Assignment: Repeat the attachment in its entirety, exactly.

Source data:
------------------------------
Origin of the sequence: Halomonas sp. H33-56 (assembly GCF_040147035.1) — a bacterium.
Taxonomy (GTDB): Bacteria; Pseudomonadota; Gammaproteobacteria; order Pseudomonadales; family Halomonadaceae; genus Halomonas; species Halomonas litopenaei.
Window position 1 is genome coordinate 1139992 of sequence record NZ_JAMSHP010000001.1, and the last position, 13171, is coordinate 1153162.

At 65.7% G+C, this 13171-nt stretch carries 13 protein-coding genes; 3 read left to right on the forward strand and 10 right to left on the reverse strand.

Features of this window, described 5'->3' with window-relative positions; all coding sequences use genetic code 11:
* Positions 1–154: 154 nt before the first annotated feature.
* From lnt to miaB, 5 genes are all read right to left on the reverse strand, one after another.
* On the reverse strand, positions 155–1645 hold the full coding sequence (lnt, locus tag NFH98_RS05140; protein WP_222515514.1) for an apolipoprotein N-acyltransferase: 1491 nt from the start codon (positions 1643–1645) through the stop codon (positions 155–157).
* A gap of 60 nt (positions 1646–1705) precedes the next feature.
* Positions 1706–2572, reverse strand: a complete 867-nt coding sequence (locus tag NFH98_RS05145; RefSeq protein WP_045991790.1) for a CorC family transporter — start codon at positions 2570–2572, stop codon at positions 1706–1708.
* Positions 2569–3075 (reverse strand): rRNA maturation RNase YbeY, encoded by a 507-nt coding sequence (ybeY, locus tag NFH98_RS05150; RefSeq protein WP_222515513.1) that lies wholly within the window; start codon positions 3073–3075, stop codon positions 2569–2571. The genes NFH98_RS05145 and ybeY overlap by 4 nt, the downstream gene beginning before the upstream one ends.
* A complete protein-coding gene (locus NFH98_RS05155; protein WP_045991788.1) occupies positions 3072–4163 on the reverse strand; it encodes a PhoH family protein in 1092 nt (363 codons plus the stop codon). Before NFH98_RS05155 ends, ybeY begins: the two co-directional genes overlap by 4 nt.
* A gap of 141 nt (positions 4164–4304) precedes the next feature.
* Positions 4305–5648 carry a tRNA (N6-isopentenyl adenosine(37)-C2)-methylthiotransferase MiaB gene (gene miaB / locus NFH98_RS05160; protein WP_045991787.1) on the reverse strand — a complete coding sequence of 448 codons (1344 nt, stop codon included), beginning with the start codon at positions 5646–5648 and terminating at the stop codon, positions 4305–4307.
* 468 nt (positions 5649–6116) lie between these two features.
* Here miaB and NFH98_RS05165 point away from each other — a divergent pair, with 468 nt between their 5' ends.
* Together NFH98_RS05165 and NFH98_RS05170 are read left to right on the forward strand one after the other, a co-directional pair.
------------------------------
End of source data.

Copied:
Origin of the sequence: Halomonas sp. H33-56 (assembly GCF_040147035.1) — a bacterium.
Taxonomy (GTDB): Bacteria; Pseudomonadota; Gammaproteobacteria; order Pseudomonadales; family Halomonadaceae; genus Halomonas; species Halomonas litopenaei.
Window position 1 is genome coordinate 1139992 of sequence record NZ_JAMSHP010000001.1, and the last position, 13171, is coordinate 1153162.

At 65.7% G+C, this 13171-nt stretch carries 13 protein-coding genes; 3 read left to right on the forward strand and 10 right to left on the reverse strand.

Features of this window, described 5'->3' with window-relative positions; all coding sequences use genetic code 11:
* Positions 1–154: 154 nt before the first annotated feature.
* From lnt to miaB, 5 genes are all read right to left on the reverse strand, one after another.
* On the reverse strand, positions 155–1645 hold the full coding sequence (lnt, locus tag NFH98_RS05140; protein WP_222515514.1) for an apolipoprotein N-acyltransferase: 1491 nt from the start codon (positions 1643–1645) through the stop codon (positions 155–157).
* A gap of 60 nt (positions 1646–1705) precedes the next feature.
* Positions 1706–2572, reverse strand: a complete 867-nt coding sequence (locus tag NFH98_RS05145; RefSeq protein WP_045991790.1) for a CorC family transporter — start codon at positions 2570–2572, stop codon at positions 1706–1708.
* Positions 2569–3075 (reverse strand): rRNA maturation RNase YbeY, encoded by a 507-nt coding sequence (ybeY, locus tag NFH98_RS05150; RefSeq protein WP_222515513.1) that lies wholly within the window; start codon positions 3073–3075, stop codon positions 2569–2571. The genes NFH98_RS05145 and ybeY overlap by 4 nt, the downstream gene beginning before the upstream one ends.
* A complete protein-coding gene (locus NFH98_RS05155; protein WP_045991788.1) occupies positions 3072–4163 on the reverse strand; it encodes a PhoH family protein in 1092 nt (363 codons plus the stop codon). Before NFH98_RS05155 ends, ybeY begins: the two co-directional genes overlap by 4 nt.
* A gap of 141 nt (positions 4164–4304) precedes the next feature.
* Positions 4305–5648 carry a tRNA (N6-isopentenyl adenosine(37)-C2)-methylthiotransferase MiaB gene (gene miaB / locus NFH98_RS05160; protein WP_045991787.1) on the reverse strand — a complete coding sequence of 448 codons (1344 nt, stop codon included), beginning with the start codon at positions 5646–5648 and terminating at the stop codon, positions 4305–4307.
* 468 nt (positions 5649–6116) lie between these two features.
* Here miaB and NFH98_RS05165 point away from each other — a divergent pair, with 468 nt between their 5' ends.
* Together NFH98_RS05165 and NFH98_RS05170 are read left to right on the forward strand one after the other, a co-directional pair.